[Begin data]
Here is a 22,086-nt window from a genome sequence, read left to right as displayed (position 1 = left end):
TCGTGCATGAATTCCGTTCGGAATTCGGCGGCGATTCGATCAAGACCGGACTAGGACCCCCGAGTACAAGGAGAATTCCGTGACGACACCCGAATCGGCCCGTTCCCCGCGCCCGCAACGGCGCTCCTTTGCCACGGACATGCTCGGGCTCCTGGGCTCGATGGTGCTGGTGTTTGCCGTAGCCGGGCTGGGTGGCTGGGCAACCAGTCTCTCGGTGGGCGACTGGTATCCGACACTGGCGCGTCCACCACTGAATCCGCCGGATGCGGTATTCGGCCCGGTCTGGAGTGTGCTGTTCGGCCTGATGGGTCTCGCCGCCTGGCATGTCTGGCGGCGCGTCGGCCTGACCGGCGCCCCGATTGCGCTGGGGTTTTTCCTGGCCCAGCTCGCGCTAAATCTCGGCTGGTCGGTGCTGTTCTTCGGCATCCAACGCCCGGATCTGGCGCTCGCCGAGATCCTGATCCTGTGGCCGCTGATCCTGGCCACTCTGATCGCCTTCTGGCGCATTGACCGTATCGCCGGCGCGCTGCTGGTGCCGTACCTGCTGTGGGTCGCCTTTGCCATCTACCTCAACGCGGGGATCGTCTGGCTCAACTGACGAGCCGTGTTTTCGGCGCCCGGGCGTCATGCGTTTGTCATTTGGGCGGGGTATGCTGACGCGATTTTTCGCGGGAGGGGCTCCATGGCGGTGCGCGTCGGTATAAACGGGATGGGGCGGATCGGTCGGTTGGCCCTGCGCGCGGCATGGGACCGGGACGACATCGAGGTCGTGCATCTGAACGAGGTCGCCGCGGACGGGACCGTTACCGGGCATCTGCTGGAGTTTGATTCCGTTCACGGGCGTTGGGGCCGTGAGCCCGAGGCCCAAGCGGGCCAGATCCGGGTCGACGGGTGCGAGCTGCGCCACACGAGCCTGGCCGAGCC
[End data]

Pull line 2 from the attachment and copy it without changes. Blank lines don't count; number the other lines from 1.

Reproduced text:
TCGTGCATGAATTCCGTTCGGAATTCGGCGGCGATTCGATCAAGACCGGACTAGGACCCCCGAGTACAAGGAGAATTCCGTGACGACACCCGAATCGGCCCGTTCCCCGCGCCCGCAACGGCGCTCCTTTGCCACGGACATGCTCGGGCTCCTGGGCTCGATGGTGCTGGTGTTTGCCGTAGCCGGGCTGGGTGGCTGGGCAACCAGTCTCTCGGTGGGCGACTGGTATCCGACACTGGCGCGTCCACCACTGAATCCGCCGGATGCGGTATTCGGCCCGGTCTGGAGTGTGCTGTTCGGCCTGATGGGTCTCGCCGCCTGGCATGTCTGGCGGCGCGTCGGCCTGACCGGCGCCCCGATTGCGCTGGGGTTTTTCCTGGCCCAGCTCGCGCTAAATCTCGGCTGGTCGGTGCTGTTCTTCGGCATCCAACGCCCGGATCTGGCGCTCGCCGAGATCCTGATCCTGTGGCCGCTGATCCTGGCCACTCTGATCGCCTTCTGGCGCATTGACCGTATCGCCGGCGCGCTGCTGGTGCCGTACCTGCTGTGGGTCGCCTTTGCCATCTACCTCAACGCGGGGATCGTCTGGCTCAACTGACGAGCCGTGTTTTCGGCGCCCGGGCGTCATGCGTTTGTCATTTGGGCGGGGTATGCTGACGCGATTTTTCGCGGGAGGGGCTCCATGGCGGTGCGCGTCGGTATAAACGGGATGGGGCGGATCGGTCGGTTGGCCCTGCGCGCGGCATGGGACCGGGACGACATCGAGGTCGTGCATCTGAACGAGGTCGCCGCGGACGGGACCGTTACCGGGCATCTGCTGGAGTTTGATTCCGTTCACGGGCGTTGGGGCCGTGAGCCCGAGGCCCAAGCGGGCCAGATCCGGGTCGACGGGTGCGAGCTGCGCCACACGAGCCTGGCCGAGCC